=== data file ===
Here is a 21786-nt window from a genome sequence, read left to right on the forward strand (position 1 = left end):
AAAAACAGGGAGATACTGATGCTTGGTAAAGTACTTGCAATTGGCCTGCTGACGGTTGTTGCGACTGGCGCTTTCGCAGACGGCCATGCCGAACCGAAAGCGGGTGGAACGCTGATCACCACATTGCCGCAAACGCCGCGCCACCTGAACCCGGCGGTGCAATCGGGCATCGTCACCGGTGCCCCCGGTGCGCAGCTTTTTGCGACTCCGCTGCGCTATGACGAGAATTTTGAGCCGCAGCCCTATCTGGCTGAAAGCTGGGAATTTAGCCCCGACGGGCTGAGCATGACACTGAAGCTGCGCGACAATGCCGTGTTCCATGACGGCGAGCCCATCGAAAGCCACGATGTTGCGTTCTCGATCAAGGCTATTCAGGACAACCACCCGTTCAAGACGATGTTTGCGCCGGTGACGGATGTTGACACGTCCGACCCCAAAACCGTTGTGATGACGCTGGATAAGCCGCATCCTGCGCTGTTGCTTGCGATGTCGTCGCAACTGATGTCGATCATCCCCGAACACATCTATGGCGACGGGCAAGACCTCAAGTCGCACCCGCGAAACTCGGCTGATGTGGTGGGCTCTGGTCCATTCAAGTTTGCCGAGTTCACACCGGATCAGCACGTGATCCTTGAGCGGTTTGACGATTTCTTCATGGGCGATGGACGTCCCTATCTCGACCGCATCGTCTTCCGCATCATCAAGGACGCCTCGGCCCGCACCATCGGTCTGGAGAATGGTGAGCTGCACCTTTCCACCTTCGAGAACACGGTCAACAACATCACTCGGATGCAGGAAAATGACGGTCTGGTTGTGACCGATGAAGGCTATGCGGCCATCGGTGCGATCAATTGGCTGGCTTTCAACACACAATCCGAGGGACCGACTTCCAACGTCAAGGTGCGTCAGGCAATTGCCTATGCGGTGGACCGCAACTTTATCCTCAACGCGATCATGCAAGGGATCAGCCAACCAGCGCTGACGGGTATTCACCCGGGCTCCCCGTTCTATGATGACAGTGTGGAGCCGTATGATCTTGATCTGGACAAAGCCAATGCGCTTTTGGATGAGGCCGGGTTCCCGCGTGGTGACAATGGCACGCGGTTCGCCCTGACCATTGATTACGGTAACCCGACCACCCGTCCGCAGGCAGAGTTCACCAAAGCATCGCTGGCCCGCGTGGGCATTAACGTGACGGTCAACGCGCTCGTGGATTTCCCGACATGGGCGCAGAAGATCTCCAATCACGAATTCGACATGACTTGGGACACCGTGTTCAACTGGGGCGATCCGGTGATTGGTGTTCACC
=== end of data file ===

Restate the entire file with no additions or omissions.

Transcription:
Here is a 21786-nt window from a genome sequence, read left to right on the forward strand (position 1 = left end):
AAAAACAGGGAGATACTGATGCTTGGTAAAGTACTTGCAATTGGCCTGCTGACGGTTGTTGCGACTGGCGCTTTCGCAGACGGCCATGCCGAACCGAAAGCGGGTGGAACGCTGATCACCACATTGCCGCAAACGCCGCGCCACCTGAACCCGGCGGTGCAATCGGGCATCGTCACCGGTGCCCCCGGTGCGCAGCTTTTTGCGACTCCGCTGCGCTATGACGAGAATTTTGAGCCGCAGCCCTATCTGGCTGAAAGCTGGGAATTTAGCCCCGACGGGCTGAGCATGACACTGAAGCTGCGCGACAATGCCGTGTTCCATGACGGCGAGCCCATCGAAAGCCACGATGTTGCGTTCTCGATCAAGGCTATTCAGGACAACCACCCGTTCAAGACGATGTTTGCGCCGGTGACGGATGTTGACACGTCCGACCCCAAAACCGTTGTGATGACGCTGGATAAGCCGCATCCTGCGCTGTTGCTTGCGATGTCGTCGCAACTGATGTCGATCATCCCCGAACACATCTATGGCGACGGGCAAGACCTCAAGTCGCACCCGCGAAACTCGGCTGATGTGGTGGGCTCTGGTCCATTCAAGTTTGCCGAGTTCACACCGGATCAGCACGTGATCCTTGAGCGGTTTGACGATTTCTTCATGGGCGATGGACGTCCCTATCTCGACCGCATCGTCTTCCGCATCATCAAGGACGCCTCGGCCCGCACCATCGGTCTGGAGAATGGTGAGCTGCACCTTTCCACCTTCGAGAACACGGTCAACAACATCACTCGGATGCAGGAAAATGACGGTCTGGTTGTGACCGATGAAGGCTATGCGGCCATCGGTGCGATCAATTGGCTGGCTTTCAACACACAATCCGAGGGACCGACTTCCAACGTCAAGGTGCGTCAGGCAATTGCCTATGCGGTGGACCGCAACTTTATCCTCAACGCGATCATGCAAGGGATCAGCCAACCAGCGCTGACGGGTATTCACCCGGGCTCCCCGTTCTATGATGACAGTGTGGAGCCGTATGATCTTGATCTGGACAAAGCCAATGCGCTTTTGGATGAGGCCGGGTTCCCGCGTGGTGACAATGGCACGCGGTTCGCCCTGACCATTGATTACGGTAACCCGACCACCCGTCCGCAGGCAGAGTTCACCAAAGCATCGCTGGCCCGCGTGGGCATTAACGTGACGGTCAACGCGCTCGTGGATTTCCCGACATGGGCGCAGAAGATCTCCAATCACGAATTCGACATGACTTGGGACACCGTGTTCAACTGGGGCGATCCGGTGATTGGTGTTCACC